feminism and nsg--whatcha think?

  1. I'm a second year BScN student and I'm writting a paper for a Sociology class (senior elective) about feminism and nursing.
    I've found plenty of academic info about the subject, but I'm looking for some 'real' opinions...So, whatcha think?
    Do you think feminism has anything to offer nursing?
    Is feminism something nursing puts into practice?
    If so, how?

    Any other general comments you have would be appreciated...

    thanks, thanks, thanks!

    seven
    •  
  2. 22 Comments

  3. by   oramar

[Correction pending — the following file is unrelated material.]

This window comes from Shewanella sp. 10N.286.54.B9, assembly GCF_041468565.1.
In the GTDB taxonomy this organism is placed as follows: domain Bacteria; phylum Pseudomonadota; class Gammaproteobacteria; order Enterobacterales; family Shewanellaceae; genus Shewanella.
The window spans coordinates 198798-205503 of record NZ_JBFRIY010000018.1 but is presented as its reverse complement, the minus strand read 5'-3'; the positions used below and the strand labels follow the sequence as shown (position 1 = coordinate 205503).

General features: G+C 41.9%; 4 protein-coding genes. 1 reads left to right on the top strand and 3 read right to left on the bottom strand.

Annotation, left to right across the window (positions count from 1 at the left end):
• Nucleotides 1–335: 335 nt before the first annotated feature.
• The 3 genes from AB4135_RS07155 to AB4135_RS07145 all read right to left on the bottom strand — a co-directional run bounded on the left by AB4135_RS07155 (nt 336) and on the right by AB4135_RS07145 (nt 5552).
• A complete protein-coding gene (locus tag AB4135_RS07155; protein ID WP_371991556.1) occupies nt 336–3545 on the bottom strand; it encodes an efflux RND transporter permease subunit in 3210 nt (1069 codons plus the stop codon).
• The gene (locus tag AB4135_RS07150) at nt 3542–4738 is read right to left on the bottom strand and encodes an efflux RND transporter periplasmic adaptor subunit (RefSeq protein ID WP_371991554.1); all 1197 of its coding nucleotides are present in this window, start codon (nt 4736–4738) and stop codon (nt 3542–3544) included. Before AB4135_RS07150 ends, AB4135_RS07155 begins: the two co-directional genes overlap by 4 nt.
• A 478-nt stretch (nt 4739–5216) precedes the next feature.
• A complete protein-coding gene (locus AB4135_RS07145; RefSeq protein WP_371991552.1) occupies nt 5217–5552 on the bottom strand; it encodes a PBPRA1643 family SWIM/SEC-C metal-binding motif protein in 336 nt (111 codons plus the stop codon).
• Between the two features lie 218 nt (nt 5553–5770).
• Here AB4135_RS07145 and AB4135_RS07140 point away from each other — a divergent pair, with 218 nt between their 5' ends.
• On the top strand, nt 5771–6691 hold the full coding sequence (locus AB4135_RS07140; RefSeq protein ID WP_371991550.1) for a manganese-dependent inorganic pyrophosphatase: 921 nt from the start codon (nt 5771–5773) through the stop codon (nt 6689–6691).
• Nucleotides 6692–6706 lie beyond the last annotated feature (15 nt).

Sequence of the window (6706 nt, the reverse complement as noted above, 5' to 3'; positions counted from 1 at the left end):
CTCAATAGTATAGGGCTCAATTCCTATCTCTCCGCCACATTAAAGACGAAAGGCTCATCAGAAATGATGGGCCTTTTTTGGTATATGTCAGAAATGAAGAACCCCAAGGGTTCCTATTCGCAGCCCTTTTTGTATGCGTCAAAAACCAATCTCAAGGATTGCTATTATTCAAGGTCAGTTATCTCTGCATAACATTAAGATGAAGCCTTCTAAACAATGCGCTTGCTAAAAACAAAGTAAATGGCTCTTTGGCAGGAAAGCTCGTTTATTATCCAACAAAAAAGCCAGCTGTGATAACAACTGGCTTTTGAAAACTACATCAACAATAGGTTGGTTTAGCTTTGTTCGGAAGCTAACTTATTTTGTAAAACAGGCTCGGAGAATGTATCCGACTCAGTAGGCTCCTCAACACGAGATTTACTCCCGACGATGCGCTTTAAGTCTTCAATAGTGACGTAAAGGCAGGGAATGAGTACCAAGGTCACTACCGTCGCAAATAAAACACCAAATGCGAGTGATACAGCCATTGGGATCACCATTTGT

I have posted my opinion on this subject in the past. I consider myself a feminist in the broad sense. In addition, I think the nursing profession needs feminism to help it shake off the 100 years of oppression that it has built into it. However, I have personally watched the womens movement from the late 60s till the present turn it's nose up at nursing. As a young LPN I heard the "womens libbers" refer to nursing as a female ghetto and a pink collar ghetto. All my life I had looked up to nurses because they were the only professional women I ever encountered(teachers also) and I was confused and depressed by the sudden drop in prestige the profession experieced. Believe it or not in the late 60s and early 70s I was a rare bird. A person from a blue collar background that was actually a card carrying member of NOW. When I think back to the 60s and 70s it appears as if the womens movement was nearly derailed by it's failure to address the needs of the majority of women who were in those pink collar professions. In the the late 70s and early 80s interest in the women's movement fell off because it had no mass appeal . At that time there was a reorginization and a push to broaden the appeal of the women's movement by bringing in all women and men. That was when the movement became feminism and the slogan "equal work for equal pay" came into being. The family medical leave act came about as a result of that particular reorginization. Personally I think the feminist leaders need to refocus again and zero in on the places where women actually live and work. It is fine to fight to bring women into medicine and law but you will only affect the lives of a small number of women that way. Most of us females continue to be concentrated in the same places we have always been and we need help here. Do you ever watch oxygen? What do you see? Candice Bergan interviewing judges and physicians because they are female. I would like to see Candice occasionally interviewing nurses, teachers and maybe a manager at Walmart. The answer to the original question posed by seven is YES!!! Nursing could benefit from a big dose of feminism. My question is why haven't we been helped more in the past and why aren't we being helped right now as we speak?